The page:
World First: Combining of BRIDGE and BEAT in Yemen
3 July 2006
The facilitation team were Ross Attrill (Australia – Australian Electoral Commission), Rushdi Nackerdien (South Africa – Manager Voting and Training, Independent Electoral Commission), Wael Al-Faraj (Iraq- Logistics Officer, UN Assistance Mission to the Independent Electoral Commission of Iraq), Emad Yousef (Jordan,IDEA Coordinator of Arab World Program) and Bushra Ahmed Al-Shari (UNDP Yemen). The facilitation team was ably assisted by the outstanding translation team at IFES, Rabab Al-Medhwali, Fatima Al-Wadi and Nabila Al-Mutawakel and by our excellent interpreters Mohammed Abbas and Bassim . The program was also enhanced by the participation of guest speakers from numerous Yemen based disability organisations, Yemen based Observer organisations, Mr Basel Abbas, BBC freelance journalist, Taiakkal Al-Karman from Women Journalists without chains and Dr Mohamed Al-Sayani (Member of the SCER and Chairman of the Sector of Planning and Logistics).
The team quickly formed strong professional and productive relationships with all of the participants and these were maintained throughout the program. Rushdi Nackerdien brought considerable experience as a facilitator and as an electoral administrator. Emad Yousef and Wael Al-Faraj are exceptionally talent facilitators and, as native Arabic speakers, will no doubt play a key role in electoral capacity building programs in the region. Bushra Ahmed Al-ShariÃ¡ again proved herself to be a talented and conscientious facilitator who should be encouraged to conduct and develop training in Yemen as often as is practicable given her workloads. I would also hope that Bushra could be released to conduct programs in other countries in the region.
Emad, Wael and Bushra will be invaluable human resources both for Yemen and the Middle East region. Vanessa Johansen, an Australian national who completed her BRIDGE TTF in Melbourne in 2005, was studying Arabic and made herself available to the team, in order to complete her BRIDGE accreditation. Vanessa’s professional and conscientious contribution to the program made it easy for me to recommend her full accreditation as a BRIDGE facilitator. As her Arabic improves, I’m sure that she too will become an invaluable resource for the region.
Those responsible for the selection of the participants are to be congratulated. They were selected from across the different departments of the SCER and hold positions, which will make it possible for them to advocate for such professional development for the SCER in the future. It was obvious to all the facilitators that the last workshop had really helped to create a sense of the team. They are all responsible for the training of trainers during elections, referenda and voter registration. This allowed the facilitation team to engage them in a dialogue that enabled them to think about using the methodology of the program in the development of future SCER training programs. As a group, the participants were committed, passionate and hard working. I was impressed by their energetic and intelligent contributions. On the first day the participants constructed a code of conduct for themselves, which for the most part they all adhered to.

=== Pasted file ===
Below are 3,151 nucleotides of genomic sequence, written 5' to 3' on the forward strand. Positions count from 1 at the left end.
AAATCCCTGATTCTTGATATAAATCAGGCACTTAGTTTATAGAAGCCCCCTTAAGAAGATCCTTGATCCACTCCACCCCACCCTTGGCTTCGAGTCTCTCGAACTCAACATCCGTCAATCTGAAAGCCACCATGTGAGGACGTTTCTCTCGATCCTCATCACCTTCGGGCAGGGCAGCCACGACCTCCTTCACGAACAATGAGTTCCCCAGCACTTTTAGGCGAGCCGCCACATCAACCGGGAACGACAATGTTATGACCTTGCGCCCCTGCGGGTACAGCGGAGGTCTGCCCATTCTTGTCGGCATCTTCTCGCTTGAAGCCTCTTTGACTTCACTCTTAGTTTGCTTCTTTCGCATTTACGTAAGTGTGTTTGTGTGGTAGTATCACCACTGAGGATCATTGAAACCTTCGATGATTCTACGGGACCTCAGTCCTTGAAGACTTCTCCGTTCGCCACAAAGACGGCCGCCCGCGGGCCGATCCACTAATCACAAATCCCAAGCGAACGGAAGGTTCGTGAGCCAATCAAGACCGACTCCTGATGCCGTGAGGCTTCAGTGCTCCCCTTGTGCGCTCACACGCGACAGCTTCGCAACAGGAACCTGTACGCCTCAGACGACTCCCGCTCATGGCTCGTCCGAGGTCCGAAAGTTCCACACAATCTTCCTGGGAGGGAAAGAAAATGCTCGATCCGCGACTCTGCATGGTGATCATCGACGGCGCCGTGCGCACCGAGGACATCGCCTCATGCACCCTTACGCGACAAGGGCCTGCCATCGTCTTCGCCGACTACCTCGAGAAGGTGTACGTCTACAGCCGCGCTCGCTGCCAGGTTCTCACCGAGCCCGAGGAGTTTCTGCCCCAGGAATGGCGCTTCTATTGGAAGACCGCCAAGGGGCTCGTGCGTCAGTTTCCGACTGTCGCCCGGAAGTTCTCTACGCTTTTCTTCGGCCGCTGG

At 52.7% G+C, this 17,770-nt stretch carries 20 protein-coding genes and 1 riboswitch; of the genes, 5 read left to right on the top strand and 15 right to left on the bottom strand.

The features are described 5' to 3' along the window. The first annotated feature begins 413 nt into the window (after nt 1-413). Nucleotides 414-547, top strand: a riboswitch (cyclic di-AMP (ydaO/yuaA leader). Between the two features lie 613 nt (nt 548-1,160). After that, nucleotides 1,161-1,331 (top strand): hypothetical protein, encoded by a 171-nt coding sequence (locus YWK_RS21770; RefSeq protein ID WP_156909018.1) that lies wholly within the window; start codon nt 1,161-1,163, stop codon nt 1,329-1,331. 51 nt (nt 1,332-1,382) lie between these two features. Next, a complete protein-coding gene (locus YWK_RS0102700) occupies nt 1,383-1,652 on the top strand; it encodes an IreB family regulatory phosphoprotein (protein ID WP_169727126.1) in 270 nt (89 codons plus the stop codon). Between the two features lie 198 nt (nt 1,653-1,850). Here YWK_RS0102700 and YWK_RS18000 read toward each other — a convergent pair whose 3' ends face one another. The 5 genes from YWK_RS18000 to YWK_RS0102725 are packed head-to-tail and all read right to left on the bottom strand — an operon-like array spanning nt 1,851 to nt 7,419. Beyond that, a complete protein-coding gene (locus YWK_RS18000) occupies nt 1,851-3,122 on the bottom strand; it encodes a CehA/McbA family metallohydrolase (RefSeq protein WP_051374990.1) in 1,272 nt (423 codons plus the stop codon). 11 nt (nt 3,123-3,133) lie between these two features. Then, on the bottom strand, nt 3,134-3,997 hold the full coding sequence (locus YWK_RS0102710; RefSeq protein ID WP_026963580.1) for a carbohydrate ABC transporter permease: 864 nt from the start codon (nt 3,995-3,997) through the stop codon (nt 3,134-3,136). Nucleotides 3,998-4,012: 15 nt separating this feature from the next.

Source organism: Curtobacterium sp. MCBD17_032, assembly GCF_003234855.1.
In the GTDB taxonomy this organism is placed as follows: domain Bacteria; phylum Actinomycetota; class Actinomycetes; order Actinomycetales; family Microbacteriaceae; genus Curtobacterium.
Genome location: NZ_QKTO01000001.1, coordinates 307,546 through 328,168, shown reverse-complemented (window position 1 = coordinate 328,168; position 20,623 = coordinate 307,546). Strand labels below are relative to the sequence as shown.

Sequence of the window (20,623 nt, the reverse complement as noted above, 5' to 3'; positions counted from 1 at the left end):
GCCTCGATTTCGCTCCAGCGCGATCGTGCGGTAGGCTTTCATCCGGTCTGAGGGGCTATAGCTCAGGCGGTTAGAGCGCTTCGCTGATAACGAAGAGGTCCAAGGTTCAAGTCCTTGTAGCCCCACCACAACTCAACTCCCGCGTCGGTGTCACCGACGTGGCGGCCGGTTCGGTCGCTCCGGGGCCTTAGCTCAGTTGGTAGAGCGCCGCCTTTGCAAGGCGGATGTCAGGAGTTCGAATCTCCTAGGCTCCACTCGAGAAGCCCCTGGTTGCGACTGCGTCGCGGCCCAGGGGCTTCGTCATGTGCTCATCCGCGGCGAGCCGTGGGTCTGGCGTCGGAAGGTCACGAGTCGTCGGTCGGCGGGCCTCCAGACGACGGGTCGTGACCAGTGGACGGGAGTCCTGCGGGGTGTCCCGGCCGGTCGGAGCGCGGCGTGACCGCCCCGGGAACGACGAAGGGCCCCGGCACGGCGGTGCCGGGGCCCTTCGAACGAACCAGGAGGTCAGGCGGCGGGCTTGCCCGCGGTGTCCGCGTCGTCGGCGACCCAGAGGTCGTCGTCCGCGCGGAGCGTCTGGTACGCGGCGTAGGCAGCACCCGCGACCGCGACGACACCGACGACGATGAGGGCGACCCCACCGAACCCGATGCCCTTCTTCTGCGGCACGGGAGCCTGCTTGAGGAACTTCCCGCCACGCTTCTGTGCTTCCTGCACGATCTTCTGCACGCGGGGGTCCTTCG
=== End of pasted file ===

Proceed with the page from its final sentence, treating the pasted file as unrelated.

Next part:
Evaluation forms at the end of each day and the informal feedback we received while engaging participants in conversation in breaks, indicated that they felt that both the content and methodology of the program were appropriate, relevant and engaging.
This workshop was, by any measure a great success. The participant evaluations were universally glowing; the facilitation team again provided an extremely high level of tuition and service to participants and the level of the contributions by the participants were of the highest quality. But let me make the following observations:
The methodology and content of such a course can be utilised with great success in the Arab world. Given the interest shown in this course by electoral administrators in Iraq, Palestine and Kuwait, I believe there will a great deal of demand for similar programs in the region.
Secondly, the way in which the participants engaged with the material and the high standard of their discussion and written work indicates that such programs have the potential to impact positively on their work as electoral administrators.
We concluded workshop 2 by asking the participants how they believed the course would impact on the content and methodology of their operational training sessions in the lead up to the September 2006 Presidential and Local elections. We were pleased to hear that they intended to include such techniques as:
Better, more methodical facilitators notes
Icebreakers and energizers
The facilitators also asked each of the participants to list three ways they would use the program to improve their work practices over the next six months. These lists were then sealed in self-addressed envelopes and given to IFES staff, in order that they be delivered to the participants in six months time.
All in all, there were many great signs for the future conducting of BRIDGE courses in the region. Congratulations to all concerned.